the same name and large donor to conservative causes nationwide. He

did so during an interview of Wisconsin Gov. Scott Walker, elected

last November. 

During that interview, Walker said to Murphy

that he “would be willing to sit down and talk to him, the assembly

Democrat leader, plus the other two Republican leaders — talk, not

negotiate and listen to what they have to say if they will in


I wonder what talking is, if not a

conversation. And conversations are generally

understood to be spontaneous affairs where the individuals involved

react to what is said and offer new points of


That is what politics is supposed to be; not

some affair where we have decided already how to cast our votes,

before even visiting polling locations, where measures are decided

upon based on weight of numbers and not rational


Yet it is uncompromising adherence to party

rules that I see printed in the papers and hear broadcast over the

radio. It seems to be as popular as ever. Great care

is taken to either make opponents seem incompetent or unpatriotic,

or to gather as many supporting facts as possible in the hope that

the quantity of supporting evidence will be greater than that of

the opposing evidence. 

Notice is not taken of the validity of those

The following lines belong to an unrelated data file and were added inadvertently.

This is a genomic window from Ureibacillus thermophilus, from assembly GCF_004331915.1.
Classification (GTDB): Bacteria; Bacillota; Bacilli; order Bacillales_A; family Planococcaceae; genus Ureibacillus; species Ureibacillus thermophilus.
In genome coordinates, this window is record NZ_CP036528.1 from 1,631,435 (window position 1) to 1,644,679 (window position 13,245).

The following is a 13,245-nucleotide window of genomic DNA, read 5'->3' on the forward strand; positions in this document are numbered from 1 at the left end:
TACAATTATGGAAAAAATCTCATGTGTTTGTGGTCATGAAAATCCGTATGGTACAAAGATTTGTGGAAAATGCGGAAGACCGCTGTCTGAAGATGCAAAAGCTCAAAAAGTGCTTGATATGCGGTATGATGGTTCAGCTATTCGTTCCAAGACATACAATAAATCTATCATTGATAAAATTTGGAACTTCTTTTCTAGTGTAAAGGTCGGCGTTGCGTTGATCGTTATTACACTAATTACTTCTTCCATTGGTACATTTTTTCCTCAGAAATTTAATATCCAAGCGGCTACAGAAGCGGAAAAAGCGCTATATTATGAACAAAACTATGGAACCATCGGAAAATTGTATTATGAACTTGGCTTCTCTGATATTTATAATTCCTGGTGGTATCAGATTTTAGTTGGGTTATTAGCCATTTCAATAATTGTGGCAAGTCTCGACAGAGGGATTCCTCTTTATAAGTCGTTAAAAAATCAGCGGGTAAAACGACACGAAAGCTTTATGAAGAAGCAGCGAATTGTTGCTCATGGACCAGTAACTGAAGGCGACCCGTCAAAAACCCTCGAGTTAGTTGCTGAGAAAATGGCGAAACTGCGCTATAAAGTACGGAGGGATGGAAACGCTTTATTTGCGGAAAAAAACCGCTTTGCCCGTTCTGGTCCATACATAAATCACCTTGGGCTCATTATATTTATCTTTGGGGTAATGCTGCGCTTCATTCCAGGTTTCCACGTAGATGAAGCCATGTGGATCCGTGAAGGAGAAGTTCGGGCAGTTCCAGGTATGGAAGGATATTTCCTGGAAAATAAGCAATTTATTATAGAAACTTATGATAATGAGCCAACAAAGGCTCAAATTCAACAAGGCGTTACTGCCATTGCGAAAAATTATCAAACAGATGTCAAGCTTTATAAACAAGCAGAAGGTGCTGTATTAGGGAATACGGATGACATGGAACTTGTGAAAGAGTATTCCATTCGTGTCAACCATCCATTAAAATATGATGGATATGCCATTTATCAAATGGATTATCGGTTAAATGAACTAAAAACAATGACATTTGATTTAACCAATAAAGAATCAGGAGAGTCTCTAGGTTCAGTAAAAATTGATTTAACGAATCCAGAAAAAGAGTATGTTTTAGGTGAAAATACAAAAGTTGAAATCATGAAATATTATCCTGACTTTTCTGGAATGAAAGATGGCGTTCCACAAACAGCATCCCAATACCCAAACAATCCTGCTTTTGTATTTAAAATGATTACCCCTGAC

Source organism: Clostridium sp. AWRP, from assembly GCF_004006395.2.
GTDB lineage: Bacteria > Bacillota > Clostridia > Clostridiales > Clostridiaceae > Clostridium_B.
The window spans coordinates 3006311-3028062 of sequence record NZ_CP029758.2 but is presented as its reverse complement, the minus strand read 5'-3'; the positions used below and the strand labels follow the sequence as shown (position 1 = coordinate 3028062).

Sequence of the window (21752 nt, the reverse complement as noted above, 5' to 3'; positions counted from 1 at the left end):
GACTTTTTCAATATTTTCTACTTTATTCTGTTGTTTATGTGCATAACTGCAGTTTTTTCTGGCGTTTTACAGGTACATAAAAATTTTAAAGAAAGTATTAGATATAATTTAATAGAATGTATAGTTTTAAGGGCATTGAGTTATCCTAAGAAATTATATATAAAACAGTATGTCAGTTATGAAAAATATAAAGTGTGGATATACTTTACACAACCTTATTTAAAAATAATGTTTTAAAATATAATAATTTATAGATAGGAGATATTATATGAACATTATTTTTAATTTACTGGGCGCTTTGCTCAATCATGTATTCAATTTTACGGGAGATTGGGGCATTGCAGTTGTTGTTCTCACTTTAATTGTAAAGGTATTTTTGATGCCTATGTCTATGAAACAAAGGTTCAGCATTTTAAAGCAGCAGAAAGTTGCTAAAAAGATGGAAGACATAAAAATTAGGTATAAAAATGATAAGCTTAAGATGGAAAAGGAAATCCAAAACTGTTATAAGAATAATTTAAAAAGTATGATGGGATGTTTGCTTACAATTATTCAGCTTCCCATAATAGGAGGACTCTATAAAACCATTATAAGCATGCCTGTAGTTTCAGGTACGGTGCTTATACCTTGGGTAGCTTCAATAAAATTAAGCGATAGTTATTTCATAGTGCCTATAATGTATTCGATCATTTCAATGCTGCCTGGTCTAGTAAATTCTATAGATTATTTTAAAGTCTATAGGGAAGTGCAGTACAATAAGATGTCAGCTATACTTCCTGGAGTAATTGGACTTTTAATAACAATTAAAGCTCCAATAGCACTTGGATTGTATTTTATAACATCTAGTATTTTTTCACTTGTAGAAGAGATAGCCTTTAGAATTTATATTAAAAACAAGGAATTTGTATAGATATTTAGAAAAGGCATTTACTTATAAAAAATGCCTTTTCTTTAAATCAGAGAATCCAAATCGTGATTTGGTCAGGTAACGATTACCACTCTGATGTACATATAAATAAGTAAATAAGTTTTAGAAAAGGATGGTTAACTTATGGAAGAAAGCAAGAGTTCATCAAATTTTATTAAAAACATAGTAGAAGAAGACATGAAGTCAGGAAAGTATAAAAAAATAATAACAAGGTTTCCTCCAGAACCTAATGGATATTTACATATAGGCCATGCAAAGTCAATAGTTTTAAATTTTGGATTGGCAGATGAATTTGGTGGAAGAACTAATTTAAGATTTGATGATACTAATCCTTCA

claims against character or the validity of the facts


Alexander Hamilton warned against political

intolerance — both because of its impracticability and its

potential effects — in the very first number of “The

Federalist Papers.” 

He did so, writing that “nothing could be more

ill-judged than that intolerant spirit which has at all times

characterized political parties.<span style=

“mso-spacerun: yes;”> For in politics, as in religion, it is

equally absurd to aim at making proselytes by fire and sword.”

He continued, writing that, “Heresies in

either can rarely be cured by persecution.” To cure

those heresies and to make those proselytes — that is, to make

converts — a dialogue is necessary. Each side of it must be


But maybe the conversation — maybe the

politics — isn’t what modern political parties, or caucuses or

organizations aim at. Maybe, as Arendt wrote of the

political parties of the 1917 Russian Revolution, “The need for

action itself was transitory, and they had no doubt that after the

victory of the revolution further action would simply prove

unnecessary or subversive.”

Maybe our political parties believe that the

existence of discussion is a threat to their kingmaker


Arendt continued, writing that the Soviet

parties “agreed that the end of government was the welfare of the

people, and that the substance of politics was not action but

administration.” That

sounds rather familiar.<span style=

“mso-spacerun: yes;”> 

Many people, from the Tea Party to very

liberal Democrats, assert government exists to provide for its

subjects, whether that provision be material or whether it be an

environment of liberty.<span style=

“mso-spacerun: yes;”> 

The idea that civic life exists for people to

interact in public view has been lost. Compliance killed